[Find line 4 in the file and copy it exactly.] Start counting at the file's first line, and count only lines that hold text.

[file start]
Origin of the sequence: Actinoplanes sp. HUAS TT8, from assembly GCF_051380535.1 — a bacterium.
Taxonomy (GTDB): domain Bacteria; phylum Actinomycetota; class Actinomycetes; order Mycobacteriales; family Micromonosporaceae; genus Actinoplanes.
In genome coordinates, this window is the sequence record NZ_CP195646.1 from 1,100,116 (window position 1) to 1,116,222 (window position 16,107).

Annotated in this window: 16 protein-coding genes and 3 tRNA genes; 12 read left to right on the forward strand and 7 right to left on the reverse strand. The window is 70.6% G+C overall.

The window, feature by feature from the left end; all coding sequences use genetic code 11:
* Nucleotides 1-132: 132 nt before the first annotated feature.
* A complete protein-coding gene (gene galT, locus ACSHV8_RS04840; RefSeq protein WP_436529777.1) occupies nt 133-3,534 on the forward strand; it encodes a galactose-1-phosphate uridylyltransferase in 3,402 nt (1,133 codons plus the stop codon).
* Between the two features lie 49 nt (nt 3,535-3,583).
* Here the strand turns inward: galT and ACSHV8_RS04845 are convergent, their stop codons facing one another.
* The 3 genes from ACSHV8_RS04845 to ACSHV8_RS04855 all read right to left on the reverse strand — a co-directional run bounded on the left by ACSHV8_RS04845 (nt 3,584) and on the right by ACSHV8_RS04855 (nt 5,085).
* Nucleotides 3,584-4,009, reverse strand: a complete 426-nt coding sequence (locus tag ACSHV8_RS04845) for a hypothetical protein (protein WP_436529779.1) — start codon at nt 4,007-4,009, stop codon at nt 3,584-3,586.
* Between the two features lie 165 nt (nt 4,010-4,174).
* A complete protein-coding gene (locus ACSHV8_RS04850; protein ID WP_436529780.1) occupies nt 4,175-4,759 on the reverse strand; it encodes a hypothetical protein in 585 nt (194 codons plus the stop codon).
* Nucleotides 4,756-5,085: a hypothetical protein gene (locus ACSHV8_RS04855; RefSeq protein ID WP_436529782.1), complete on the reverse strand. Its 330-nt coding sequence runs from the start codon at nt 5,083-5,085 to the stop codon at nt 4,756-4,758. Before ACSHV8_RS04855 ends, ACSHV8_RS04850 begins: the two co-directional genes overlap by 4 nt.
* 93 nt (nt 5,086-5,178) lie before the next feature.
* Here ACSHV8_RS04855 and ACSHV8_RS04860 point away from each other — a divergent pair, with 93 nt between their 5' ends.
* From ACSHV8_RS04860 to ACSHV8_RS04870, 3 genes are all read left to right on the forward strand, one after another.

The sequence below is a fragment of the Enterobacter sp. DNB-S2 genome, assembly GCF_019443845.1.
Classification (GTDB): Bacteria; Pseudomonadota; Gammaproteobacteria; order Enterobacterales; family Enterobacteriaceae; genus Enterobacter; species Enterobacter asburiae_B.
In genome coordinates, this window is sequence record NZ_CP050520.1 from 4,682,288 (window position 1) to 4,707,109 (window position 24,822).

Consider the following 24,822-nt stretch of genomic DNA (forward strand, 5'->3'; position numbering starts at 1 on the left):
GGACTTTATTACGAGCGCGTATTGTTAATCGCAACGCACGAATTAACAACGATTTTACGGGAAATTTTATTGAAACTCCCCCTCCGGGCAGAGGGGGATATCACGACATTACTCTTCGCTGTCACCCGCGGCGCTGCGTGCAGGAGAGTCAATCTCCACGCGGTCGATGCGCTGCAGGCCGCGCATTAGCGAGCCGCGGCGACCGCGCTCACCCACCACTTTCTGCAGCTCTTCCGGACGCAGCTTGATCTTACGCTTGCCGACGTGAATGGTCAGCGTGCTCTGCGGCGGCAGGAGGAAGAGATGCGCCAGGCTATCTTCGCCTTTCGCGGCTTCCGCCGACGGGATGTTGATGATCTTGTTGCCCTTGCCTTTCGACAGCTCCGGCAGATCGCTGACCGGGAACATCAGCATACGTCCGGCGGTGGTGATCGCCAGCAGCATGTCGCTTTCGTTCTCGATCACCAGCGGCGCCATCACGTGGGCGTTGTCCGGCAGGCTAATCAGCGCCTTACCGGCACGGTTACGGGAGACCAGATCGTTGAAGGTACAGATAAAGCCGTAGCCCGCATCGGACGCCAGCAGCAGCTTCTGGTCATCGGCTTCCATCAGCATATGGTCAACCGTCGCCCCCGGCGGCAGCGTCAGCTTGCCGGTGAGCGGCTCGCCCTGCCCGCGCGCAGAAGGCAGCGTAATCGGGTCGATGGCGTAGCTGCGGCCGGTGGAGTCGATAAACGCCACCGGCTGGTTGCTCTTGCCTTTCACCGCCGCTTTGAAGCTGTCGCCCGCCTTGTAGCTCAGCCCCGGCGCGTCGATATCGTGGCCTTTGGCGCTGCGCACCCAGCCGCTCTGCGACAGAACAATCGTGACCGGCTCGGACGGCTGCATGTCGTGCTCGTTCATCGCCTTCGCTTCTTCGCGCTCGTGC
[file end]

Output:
Annotated in this window: 16 protein-coding genes and 3 tRNA genes; 12 read left to right on the forward strand and 7 right to left on the reverse strand. The window is 70.6% G+C overall.